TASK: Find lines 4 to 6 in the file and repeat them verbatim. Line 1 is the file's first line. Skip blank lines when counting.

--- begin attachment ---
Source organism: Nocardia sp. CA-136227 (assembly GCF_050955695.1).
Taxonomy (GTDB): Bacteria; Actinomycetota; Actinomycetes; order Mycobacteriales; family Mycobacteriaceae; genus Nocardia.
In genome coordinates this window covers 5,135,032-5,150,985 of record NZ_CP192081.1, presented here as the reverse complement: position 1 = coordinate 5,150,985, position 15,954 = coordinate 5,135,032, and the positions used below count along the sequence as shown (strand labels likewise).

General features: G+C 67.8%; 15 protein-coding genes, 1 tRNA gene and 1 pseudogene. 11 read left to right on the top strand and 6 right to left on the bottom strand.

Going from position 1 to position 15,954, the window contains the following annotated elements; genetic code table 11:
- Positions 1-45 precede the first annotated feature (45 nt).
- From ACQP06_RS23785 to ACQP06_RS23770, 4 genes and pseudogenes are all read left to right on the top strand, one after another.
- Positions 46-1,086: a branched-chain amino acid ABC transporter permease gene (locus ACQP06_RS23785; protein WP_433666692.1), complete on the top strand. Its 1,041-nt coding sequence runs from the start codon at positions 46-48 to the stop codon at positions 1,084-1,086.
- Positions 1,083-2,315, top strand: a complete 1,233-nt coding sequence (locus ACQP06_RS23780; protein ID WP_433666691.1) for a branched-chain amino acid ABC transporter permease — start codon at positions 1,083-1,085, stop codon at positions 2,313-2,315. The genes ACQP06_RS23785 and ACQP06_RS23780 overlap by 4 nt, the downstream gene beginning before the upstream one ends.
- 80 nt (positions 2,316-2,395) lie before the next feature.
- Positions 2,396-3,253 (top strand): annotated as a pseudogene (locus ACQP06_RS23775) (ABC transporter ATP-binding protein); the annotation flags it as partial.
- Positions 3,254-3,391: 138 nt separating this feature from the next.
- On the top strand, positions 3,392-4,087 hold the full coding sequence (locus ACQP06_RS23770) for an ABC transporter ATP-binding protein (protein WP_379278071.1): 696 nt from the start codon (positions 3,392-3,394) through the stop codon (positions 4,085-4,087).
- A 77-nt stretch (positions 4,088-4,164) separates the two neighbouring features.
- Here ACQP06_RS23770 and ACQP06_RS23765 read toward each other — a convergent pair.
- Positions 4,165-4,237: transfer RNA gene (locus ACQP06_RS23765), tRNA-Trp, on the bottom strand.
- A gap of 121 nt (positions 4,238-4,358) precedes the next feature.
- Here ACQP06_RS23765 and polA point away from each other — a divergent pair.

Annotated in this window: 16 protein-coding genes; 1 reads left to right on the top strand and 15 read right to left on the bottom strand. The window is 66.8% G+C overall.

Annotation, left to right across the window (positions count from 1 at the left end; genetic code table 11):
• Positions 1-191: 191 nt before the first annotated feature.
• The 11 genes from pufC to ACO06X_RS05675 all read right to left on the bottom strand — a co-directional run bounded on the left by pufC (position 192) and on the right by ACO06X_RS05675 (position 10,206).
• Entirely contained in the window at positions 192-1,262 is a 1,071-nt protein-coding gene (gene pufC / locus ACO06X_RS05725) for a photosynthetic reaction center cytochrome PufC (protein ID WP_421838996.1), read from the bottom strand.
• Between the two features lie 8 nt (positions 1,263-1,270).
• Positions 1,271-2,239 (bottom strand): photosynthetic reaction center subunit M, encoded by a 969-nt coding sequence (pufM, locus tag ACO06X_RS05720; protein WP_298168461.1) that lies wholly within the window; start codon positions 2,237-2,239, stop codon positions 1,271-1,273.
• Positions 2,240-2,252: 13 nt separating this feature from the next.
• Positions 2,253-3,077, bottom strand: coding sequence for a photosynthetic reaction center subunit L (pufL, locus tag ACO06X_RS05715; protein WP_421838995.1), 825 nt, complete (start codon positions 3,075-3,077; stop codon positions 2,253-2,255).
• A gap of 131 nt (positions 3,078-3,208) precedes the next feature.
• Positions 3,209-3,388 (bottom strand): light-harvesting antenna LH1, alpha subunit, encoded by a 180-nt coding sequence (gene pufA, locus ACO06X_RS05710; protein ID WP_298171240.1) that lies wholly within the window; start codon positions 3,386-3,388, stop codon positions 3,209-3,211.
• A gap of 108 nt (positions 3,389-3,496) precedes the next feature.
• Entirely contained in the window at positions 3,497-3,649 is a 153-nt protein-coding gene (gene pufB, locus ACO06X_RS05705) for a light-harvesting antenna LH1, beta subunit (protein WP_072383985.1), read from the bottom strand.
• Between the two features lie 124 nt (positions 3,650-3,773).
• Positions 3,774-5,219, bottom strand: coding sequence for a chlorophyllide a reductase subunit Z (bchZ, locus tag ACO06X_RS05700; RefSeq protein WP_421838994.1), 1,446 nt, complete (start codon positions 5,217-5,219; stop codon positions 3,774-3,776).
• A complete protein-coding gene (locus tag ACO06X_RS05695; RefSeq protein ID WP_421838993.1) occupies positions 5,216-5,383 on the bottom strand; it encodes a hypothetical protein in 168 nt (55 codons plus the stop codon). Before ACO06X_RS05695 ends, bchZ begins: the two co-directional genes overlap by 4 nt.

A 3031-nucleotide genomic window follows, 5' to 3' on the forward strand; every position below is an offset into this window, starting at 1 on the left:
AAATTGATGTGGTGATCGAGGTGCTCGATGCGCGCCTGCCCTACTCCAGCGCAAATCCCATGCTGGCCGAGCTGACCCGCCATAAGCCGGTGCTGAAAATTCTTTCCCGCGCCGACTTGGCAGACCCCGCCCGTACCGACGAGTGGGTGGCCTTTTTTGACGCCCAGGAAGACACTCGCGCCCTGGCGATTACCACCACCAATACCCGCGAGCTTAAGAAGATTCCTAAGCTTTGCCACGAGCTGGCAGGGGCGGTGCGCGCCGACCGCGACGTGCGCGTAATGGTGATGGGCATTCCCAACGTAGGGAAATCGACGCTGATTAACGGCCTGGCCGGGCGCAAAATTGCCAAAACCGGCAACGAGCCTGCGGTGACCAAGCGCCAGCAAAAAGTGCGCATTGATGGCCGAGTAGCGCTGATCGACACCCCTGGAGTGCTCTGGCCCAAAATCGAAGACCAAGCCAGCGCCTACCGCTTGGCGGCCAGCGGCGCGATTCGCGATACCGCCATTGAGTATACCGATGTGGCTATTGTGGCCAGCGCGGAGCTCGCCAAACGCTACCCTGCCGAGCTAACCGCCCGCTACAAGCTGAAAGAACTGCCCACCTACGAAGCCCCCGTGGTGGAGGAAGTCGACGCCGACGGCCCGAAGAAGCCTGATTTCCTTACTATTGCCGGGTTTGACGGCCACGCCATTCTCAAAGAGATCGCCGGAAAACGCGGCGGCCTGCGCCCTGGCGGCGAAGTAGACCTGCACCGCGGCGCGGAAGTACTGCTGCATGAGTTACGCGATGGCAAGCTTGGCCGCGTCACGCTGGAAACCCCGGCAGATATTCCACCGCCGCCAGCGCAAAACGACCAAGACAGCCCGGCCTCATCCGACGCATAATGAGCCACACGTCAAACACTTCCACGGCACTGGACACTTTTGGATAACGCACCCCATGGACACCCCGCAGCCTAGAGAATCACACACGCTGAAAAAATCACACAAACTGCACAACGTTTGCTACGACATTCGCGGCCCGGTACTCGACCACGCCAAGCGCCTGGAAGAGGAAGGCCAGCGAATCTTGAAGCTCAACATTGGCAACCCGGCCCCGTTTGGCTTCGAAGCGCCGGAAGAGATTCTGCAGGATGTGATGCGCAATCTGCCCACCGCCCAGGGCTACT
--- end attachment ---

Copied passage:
General features: G+C 67.8%; 15 protein-coding genes, 1 tRNA gene and 1 pseudogene. 11 read left to right on the top strand and 6 right to left on the bottom strand.

Going from position 1 to position 15,954, the window contains the following annotated elements; genetic code table 11:
- Positions 1-45 precede the first annotated feature (45 nt).